T5W: Hate-to-Love Relationships

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Review: Now I Rise (The Conqueror’s Saga #2)

My rating: 4 out of 5 stars

**Thank you to Random House Children’s for providing me a digital ARC of this novel via Netgalley for the purposes of review**

Lada knew punishing Transylvania for everything that had gone wrong in the past year did not make perfect strategic sense. But it felt better than anything else, and so Transylvania burned.

I made a point in my review of this novel’s predecessor, And I Darken, of noting that it was a rather long novel, but that, if you stuck with it, you would be rewarded. This novel follows that same process: it’s a long, slow-moving book that, should you stick with it, will reward you on several levels.

Mainly in that Lada is one of the best, bloodiest, most wrathful heroines to grace us in ages and I am absolutely here for it. Perhaps it makes me a terrible person, but I love the fact we have a “fight first, (maybe) talk second” heroine who is the very definition of a momentum. Once she starts, she’s more than just a little difficult to stop, so you’d best just get out of her way. While her singleminded fury would be terrifying in reality — and, trust me, it’s still a little terrifying in fiction — it’s also admirable beyond belief.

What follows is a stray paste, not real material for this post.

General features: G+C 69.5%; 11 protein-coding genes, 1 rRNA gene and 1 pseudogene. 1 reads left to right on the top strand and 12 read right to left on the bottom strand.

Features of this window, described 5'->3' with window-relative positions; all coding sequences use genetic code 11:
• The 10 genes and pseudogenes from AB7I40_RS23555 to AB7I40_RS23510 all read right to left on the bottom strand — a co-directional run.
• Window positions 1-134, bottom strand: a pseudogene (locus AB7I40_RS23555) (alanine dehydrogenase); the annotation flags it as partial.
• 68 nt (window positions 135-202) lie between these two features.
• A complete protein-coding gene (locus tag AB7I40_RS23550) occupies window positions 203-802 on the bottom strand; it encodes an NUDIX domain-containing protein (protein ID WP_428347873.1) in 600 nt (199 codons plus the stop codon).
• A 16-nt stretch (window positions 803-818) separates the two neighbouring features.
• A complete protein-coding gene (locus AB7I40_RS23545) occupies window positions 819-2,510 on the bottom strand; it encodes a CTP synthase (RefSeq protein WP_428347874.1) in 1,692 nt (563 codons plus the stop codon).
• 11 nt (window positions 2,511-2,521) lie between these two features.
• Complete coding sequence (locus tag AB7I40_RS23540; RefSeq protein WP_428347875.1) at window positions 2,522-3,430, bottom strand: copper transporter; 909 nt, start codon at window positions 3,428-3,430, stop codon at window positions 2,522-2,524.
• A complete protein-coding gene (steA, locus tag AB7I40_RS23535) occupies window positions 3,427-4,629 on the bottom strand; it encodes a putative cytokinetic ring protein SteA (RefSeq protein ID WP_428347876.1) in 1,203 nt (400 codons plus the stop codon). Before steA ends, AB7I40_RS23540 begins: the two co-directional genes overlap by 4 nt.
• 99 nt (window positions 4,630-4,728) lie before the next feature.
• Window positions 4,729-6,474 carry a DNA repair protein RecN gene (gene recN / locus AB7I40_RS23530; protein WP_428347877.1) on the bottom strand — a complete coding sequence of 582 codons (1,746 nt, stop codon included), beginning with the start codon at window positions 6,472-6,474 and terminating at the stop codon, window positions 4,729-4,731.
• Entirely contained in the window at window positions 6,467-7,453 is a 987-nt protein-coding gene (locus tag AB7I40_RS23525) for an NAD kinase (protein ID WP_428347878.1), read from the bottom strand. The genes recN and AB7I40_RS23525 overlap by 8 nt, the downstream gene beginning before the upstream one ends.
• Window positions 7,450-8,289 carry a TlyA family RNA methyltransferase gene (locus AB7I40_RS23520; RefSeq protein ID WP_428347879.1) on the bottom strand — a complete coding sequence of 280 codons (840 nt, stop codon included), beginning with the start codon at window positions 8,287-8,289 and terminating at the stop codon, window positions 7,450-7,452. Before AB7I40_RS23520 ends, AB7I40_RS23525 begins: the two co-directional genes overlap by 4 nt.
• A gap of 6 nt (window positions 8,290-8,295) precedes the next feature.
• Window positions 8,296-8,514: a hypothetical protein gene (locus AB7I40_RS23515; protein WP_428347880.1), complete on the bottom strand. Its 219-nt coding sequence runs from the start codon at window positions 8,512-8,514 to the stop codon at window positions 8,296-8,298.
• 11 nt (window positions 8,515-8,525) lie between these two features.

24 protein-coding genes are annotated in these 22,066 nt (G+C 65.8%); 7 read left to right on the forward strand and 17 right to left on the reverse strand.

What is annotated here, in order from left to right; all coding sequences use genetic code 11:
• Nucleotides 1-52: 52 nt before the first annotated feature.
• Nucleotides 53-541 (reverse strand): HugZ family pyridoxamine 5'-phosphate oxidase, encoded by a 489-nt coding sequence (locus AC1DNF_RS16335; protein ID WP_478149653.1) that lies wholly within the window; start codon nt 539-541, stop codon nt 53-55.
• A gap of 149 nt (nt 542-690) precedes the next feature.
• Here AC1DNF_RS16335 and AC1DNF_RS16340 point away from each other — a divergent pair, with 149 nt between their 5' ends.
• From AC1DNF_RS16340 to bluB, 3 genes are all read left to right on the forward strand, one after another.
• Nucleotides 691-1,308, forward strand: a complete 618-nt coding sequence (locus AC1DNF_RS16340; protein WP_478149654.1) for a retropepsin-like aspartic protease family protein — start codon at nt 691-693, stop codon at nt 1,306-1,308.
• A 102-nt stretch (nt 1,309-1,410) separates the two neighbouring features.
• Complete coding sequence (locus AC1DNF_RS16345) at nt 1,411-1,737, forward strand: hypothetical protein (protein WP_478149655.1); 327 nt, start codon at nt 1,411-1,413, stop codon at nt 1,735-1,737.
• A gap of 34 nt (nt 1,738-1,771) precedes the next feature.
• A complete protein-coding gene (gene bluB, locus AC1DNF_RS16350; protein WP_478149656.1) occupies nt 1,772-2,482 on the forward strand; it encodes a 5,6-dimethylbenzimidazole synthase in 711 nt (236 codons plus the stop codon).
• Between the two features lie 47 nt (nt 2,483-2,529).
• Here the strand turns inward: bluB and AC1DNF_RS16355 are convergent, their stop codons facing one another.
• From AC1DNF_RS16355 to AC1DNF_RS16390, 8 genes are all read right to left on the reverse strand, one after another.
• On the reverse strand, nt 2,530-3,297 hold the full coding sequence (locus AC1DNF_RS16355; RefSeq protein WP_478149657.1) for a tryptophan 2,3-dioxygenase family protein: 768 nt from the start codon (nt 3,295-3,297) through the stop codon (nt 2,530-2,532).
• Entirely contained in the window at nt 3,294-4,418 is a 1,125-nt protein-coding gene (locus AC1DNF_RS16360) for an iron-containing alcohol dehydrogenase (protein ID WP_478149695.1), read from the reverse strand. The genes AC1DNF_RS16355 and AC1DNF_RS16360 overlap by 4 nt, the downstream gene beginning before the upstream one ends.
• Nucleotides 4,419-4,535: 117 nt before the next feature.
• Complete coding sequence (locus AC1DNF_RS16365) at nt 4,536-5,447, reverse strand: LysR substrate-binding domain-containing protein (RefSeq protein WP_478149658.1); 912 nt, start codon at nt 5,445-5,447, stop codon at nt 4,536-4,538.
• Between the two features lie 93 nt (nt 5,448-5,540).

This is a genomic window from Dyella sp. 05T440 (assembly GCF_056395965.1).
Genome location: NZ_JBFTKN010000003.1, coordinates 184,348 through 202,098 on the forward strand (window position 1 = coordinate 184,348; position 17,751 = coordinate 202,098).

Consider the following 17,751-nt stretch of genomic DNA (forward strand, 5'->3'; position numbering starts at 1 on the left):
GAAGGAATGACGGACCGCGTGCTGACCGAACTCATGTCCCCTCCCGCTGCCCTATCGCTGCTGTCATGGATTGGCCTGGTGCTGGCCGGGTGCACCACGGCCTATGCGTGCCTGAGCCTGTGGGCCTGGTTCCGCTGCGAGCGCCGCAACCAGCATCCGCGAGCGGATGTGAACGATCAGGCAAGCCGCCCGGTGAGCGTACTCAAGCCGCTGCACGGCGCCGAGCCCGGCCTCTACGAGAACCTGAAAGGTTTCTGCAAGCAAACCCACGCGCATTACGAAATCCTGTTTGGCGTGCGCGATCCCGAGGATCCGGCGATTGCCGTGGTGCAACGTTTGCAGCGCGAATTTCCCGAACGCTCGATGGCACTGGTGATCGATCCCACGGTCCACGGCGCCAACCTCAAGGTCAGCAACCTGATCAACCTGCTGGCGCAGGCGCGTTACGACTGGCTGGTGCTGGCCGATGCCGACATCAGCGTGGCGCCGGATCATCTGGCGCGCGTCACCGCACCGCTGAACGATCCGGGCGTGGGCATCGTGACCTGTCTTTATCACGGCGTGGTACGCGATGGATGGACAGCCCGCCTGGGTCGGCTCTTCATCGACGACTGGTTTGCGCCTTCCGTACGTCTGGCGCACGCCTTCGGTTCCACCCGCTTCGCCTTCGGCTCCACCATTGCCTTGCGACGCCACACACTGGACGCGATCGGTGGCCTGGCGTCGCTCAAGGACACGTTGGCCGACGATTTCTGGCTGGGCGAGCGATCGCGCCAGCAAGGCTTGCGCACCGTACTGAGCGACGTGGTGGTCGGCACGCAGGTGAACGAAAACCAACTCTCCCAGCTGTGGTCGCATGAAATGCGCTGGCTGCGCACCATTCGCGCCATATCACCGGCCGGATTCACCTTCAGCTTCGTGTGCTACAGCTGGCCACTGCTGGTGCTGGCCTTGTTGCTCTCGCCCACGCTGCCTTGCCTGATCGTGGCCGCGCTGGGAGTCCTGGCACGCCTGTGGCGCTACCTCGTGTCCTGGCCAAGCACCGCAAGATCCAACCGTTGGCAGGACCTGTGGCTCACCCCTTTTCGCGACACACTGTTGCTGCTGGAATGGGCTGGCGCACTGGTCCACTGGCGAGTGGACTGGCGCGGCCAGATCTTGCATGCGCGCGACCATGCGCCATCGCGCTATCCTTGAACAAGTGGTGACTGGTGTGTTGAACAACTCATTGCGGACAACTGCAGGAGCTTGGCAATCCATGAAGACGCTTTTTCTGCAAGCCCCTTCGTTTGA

But there’s weight to it. Nothing ever feels easy for Lada, and even though I’m not trying to take back a kingdom, I can empathize with Lada’s quest because of how such bloodshed and violence affect her. Even when it doesn’t affect her. But I’m not complaining, because this is a girl who is more than a little acclimatized to traumatic violence. She’s been on the delivering and receiving ends of it so often that it’s just a part of her life and who she is.

<blockquote>She had done what was necessary. She watched as each body was removed. She would mark their passing, and acknowledge their unwilling sacrifice. Because with each body they drew closer to her goal. She clutched her locket so tightly that her fingers ached.

She was a dragon. She was a prince. She was the only hope Wallachia had of ever prospering.

And she would do whatever it took to get there.</blockquote>

This girl goes almost literally through hell and back and, by sheer force of will — and a great company of men who follow her — becomes Prince of Wallachia. That’s right: Prince. You go, girl. You take that title and you put it right in Radu and Mehmed’s faces.

The “love triangle” is more of an irritant than it was in the first book, and that is because, again, Mehmed — our triangle’s centre — is the weakest character. He’s not particularly interesting, and I am left utterly baffled as to what it is about him that so heavily infatuates Radu. I mean, yes, I’m willing to go with the idea of “different strokes for different folks” as it pertains to the people to whom we are attracted…but I just don’t get it. Mehmed is nothing more than a prat and deserves to go die alone without his harem.